When an earthquake happens, energy travels outwards in all directions as waves, similar to a ripple spreading across the surface of a pond after a stone is dropped. The earthquake waves travel outwards across the surface of the Earth, but also down through the Earth. The further away a wave is recorded, the deeper inside the Earth it has travelled.  Seismometers here in the UK can measure waves that arrive from big earthquakes that happen in Japan, South America or Alaska.

There are three main types of earthquake waves:

  1. Surface waves travel along the outside of the Earth.
  2. P waves are longitudinal or compressional, moving by stretching and squashing rock in  the direction of travel. They are a type of seismic wave known as body waves.
  3. S waves are transverse or shear, moving by shearing rock side-to-side,  perpendicular to the direction of travel. They are also a type of seismic body waves.

Sensitive devices called seismometers measure the tiny vibrations caused by earthquakes that happen all over the world. They record the motion of the ground which we match up with different seismic waves from the earthquakes.

P and S waves arrive before the surface waves on a seismometer recording. These smaller arrivals give a short warning time before the arrival of the very destructive surface waves.

A seismogram showing the up and down movement of the ground observed near Cambridge from an Earthquake in Alaska

Creating mantle images using seismic waves

We map out where the waves travel fast and slow, or bounce off different material, just like a doctor uses X-rays to “see” inside your body. However, unlike a doctor, we cannot cut open the Earth to see if our interpretation is correct. It can be difficult to understand exactly how material has been moving around over geological time scales. When we take a snapshot of the Earth the mantle appears static to us. This is because the mantle is moving extremely slowly. However, over the longer-term, this slow movement has consequences for the Earth. In contrast the outer core moves relatively fast, and generates powerful electric currents.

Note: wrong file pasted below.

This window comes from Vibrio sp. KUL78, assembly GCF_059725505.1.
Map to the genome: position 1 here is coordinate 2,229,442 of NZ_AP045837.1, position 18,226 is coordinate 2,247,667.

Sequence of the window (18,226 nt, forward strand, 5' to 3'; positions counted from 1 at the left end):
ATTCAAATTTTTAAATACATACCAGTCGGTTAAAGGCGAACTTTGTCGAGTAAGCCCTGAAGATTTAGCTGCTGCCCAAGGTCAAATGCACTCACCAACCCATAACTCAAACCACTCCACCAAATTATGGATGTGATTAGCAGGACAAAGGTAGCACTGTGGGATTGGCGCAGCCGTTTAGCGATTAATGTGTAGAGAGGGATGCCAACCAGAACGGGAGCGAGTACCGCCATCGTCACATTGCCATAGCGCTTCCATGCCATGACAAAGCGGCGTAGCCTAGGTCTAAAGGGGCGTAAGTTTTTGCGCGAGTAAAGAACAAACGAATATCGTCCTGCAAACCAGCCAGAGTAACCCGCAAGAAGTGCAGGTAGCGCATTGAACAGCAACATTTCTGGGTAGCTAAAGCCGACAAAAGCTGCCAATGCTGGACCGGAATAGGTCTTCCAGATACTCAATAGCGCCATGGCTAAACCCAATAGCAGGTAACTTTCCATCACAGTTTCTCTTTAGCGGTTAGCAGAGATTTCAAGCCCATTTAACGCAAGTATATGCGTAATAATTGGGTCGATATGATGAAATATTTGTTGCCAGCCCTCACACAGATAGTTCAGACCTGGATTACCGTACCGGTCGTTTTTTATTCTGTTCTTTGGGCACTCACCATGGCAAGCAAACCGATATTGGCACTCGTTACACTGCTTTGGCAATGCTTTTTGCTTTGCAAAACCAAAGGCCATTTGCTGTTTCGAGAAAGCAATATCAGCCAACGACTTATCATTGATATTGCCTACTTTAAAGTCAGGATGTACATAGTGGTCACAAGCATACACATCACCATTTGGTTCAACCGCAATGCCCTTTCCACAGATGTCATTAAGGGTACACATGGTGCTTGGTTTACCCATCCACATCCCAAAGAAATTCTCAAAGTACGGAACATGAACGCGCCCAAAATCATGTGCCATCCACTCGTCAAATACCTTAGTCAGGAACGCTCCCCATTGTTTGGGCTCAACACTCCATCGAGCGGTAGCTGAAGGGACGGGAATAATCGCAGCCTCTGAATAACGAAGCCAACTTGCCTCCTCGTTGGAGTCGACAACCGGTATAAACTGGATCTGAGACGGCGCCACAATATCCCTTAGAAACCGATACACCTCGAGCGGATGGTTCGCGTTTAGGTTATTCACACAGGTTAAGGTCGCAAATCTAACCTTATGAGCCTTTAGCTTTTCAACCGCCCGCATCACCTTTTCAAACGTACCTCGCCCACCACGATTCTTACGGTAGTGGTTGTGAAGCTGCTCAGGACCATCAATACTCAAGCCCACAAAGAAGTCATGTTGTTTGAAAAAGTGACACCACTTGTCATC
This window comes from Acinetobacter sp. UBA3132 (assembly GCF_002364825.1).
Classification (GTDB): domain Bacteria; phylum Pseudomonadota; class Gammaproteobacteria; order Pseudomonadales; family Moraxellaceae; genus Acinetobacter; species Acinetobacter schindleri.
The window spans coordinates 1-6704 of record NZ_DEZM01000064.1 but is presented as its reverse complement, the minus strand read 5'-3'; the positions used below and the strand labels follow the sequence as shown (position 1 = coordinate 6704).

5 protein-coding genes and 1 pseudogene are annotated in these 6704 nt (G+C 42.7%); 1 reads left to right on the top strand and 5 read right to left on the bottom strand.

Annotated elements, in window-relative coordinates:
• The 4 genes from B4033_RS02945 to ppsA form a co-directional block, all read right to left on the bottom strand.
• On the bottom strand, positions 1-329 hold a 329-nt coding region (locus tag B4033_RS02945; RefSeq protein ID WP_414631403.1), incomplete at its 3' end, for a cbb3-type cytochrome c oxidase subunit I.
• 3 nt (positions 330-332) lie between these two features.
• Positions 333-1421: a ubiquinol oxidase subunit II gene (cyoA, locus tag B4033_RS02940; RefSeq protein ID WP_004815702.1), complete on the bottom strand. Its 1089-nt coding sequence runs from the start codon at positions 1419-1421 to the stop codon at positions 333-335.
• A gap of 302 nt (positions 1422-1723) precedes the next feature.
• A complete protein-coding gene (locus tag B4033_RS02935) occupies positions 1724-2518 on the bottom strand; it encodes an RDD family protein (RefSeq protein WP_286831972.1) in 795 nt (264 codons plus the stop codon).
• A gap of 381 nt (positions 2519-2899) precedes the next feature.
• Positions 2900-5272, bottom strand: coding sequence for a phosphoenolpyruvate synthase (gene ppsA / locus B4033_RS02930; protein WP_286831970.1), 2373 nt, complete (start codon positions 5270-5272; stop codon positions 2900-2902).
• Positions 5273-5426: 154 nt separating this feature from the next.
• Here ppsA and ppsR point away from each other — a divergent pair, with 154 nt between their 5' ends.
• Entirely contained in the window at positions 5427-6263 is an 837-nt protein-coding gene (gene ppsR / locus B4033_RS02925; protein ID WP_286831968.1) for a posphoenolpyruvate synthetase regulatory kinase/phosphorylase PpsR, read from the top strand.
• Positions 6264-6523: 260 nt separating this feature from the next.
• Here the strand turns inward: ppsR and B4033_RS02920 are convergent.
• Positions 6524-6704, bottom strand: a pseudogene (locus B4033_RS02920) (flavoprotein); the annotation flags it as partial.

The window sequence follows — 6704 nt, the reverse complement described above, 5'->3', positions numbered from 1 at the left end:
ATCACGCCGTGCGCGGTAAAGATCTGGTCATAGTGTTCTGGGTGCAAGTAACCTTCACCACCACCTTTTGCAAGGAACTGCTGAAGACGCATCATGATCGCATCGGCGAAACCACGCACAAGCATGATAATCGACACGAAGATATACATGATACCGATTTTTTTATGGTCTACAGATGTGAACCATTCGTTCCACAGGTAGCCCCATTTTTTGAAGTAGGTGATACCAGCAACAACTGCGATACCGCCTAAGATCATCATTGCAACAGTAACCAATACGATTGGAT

Image shows a cut-out of the globe. The insides shows variations in seismic wave velocity as mapped by Auer et al. (2014).
An “x-ray” of the Earth made using earthquakes, showing variations in seismic wave speed. Red is slow, and is thought to be hotter material, blue is fast and is thought to be cold material. Surface shows geology and oceanic plate age – from Thorsten Becker’s webpage.

When seismic waves hit a sharp boundary, e.g. the change from the solid rock of the mantle to the liquid iron of the outer core, they can bounce off (reflect), change direction (refract), or even change type from P to S or S to P (convert). When the waves interact with these sharp boundaries we can create an image of the different layers and structures within the Earth. Earthquake waves travel slower through hot material, and faster through cold material, so the speed they travel to reach a seismometer, can show us hot and cold places within the mantle.